We knew this was coming. I've read up on this case quite a bit, and the fascinating thing is that it looked like the law was on the city's side. From Ramesh Ponnuru, last week:

To conclude that New Haven acted unconstitutionally is to assume that the Constitution's 14th Amendment mandated a policy of strict colorblindness by state and local governments. Maybe it should have. But the historical evidence that it did is weak. Certainly the conservatives on the Supreme Court have not tried to argue that it did: originalist analysis has been notably absent from their opinions in affirmative-action cases.

Judicial restraint has also been absent. That virtue is best understood as a finger on the scales, tipping judges in close cases against invalidating the actions of Congress or state or local governments. To invalidate laws without a strong argument that the Constitution requires doing so is precisely what conservatives usually mean by "judicial activism."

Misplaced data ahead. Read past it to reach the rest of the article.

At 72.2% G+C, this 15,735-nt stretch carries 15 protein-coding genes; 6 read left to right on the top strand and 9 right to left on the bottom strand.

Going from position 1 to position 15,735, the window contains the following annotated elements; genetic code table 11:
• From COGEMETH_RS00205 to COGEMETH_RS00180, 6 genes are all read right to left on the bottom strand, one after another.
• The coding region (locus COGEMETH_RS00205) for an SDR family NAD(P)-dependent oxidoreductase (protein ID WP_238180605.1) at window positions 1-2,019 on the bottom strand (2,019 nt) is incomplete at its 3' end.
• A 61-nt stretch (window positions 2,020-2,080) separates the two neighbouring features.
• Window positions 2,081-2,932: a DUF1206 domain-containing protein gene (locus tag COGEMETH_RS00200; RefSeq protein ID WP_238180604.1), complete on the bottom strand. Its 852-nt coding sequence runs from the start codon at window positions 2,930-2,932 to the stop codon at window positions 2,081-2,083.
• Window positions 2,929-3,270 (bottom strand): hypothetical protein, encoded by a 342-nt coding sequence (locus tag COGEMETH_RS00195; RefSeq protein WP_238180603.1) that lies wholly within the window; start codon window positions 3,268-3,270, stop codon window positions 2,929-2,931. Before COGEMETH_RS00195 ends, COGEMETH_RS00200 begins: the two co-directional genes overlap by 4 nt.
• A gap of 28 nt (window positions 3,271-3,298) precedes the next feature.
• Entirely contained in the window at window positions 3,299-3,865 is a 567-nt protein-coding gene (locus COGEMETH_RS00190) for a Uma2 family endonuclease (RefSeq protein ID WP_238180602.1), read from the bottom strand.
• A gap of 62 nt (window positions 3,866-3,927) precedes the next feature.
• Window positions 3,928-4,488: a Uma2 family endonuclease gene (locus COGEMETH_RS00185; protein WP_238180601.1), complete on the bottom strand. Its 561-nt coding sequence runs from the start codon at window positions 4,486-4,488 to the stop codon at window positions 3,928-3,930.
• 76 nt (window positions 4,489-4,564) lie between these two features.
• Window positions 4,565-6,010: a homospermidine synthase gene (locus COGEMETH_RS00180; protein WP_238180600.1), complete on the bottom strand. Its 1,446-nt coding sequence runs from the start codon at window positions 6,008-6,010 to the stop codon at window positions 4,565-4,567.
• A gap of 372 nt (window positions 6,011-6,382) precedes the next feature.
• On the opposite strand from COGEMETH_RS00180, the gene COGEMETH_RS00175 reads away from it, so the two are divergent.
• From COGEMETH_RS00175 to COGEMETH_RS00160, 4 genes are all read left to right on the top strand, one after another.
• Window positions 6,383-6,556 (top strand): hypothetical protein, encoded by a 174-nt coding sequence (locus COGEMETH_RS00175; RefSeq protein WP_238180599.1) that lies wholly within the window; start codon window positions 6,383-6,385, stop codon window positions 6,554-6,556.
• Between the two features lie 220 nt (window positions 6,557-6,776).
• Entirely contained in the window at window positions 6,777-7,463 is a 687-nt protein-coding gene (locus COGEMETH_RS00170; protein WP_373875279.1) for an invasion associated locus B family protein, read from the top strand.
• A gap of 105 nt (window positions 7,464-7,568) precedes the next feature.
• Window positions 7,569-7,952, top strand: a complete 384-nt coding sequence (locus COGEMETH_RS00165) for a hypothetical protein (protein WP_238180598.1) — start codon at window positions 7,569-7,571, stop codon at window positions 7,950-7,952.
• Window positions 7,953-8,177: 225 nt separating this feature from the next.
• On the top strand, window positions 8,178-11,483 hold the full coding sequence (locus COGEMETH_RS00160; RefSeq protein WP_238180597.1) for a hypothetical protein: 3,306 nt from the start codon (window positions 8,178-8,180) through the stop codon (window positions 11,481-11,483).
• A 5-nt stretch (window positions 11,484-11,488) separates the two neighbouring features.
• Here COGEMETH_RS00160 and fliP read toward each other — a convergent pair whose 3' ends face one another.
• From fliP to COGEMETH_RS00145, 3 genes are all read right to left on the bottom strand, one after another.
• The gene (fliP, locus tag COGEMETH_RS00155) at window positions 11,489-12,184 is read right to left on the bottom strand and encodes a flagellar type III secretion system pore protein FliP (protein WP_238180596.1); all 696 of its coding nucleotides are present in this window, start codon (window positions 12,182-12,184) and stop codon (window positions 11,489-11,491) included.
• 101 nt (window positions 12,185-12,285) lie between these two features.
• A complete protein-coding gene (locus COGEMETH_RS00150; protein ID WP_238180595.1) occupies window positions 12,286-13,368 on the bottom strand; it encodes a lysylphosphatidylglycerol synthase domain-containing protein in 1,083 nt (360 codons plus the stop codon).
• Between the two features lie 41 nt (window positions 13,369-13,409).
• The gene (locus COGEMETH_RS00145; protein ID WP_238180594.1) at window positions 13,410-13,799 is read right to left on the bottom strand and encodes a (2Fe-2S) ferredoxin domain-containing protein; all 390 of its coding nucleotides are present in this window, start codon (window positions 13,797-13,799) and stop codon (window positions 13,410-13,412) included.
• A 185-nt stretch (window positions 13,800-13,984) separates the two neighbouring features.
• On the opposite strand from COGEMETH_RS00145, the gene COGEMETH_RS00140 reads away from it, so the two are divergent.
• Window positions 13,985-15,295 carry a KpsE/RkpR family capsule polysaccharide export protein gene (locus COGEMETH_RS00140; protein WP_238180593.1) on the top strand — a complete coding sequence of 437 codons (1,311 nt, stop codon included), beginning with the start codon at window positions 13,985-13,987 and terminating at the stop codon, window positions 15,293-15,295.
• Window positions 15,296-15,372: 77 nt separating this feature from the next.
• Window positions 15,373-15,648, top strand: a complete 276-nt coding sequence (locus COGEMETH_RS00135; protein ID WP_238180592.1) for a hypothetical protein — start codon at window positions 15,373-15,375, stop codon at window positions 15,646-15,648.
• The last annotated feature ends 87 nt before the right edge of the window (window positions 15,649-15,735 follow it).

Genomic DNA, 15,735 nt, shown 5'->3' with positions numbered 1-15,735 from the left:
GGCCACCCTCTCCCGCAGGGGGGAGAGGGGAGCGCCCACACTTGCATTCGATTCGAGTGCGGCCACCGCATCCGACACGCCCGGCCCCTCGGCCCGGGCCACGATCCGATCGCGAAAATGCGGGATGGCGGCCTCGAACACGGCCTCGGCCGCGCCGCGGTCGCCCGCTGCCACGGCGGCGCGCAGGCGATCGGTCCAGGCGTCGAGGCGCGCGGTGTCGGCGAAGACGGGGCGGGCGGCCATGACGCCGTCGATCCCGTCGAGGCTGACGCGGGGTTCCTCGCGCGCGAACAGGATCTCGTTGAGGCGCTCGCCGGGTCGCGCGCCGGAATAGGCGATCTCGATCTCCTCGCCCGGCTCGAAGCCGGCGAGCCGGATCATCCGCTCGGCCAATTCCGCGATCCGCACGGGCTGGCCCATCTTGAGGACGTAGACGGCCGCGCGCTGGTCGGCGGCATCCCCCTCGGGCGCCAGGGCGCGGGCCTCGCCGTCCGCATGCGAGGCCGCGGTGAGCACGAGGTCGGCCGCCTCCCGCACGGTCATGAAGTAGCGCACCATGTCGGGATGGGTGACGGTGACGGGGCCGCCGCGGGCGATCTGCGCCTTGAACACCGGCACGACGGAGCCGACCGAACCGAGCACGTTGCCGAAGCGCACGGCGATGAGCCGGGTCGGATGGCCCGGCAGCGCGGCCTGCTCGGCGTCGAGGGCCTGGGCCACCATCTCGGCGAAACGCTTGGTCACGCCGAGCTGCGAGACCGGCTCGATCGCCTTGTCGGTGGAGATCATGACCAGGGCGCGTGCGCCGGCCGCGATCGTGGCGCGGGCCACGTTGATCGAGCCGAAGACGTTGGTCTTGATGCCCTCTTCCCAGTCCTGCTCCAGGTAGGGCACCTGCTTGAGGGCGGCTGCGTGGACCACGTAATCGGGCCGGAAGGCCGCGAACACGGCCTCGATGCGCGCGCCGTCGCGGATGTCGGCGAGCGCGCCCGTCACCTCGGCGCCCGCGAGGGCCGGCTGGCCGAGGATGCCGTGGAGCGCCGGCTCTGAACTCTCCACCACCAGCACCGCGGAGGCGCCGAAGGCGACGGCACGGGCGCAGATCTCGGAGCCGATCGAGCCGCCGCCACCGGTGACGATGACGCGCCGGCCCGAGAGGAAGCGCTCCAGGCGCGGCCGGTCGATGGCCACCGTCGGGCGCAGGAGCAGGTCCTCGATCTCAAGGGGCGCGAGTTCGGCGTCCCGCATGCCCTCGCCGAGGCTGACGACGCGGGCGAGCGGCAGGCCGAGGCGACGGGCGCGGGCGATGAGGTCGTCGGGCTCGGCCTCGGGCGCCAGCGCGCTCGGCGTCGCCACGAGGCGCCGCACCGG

In their outrage over the Ricci verdict, I suspect, conservatives have gotten carried away by their laudable fervor against race-conscious policies. But we on the right, of all people, should know that not every wrong has a judicial solution. Conservatives are moved, as well, by their empathy for the Frank Riccis of the world. When President Obama has talked about empathy on the bench, conservatives have responded that, given free rein, it can lead judicial reasoning astray. On race, unfortunately, we are illustrating our own point.

That said, I never liked this case on the basis of fairness. The dyslexia doesn't move me. It's one thing to argue over criteria--say, should race play a role in college admissions? It's another thing to argue that after we've agreed upon a criteria, we should scrap the results because we don't like how they look. This is just me talking. Some legal scholars, and likely some of my guest bloggers, may feel different.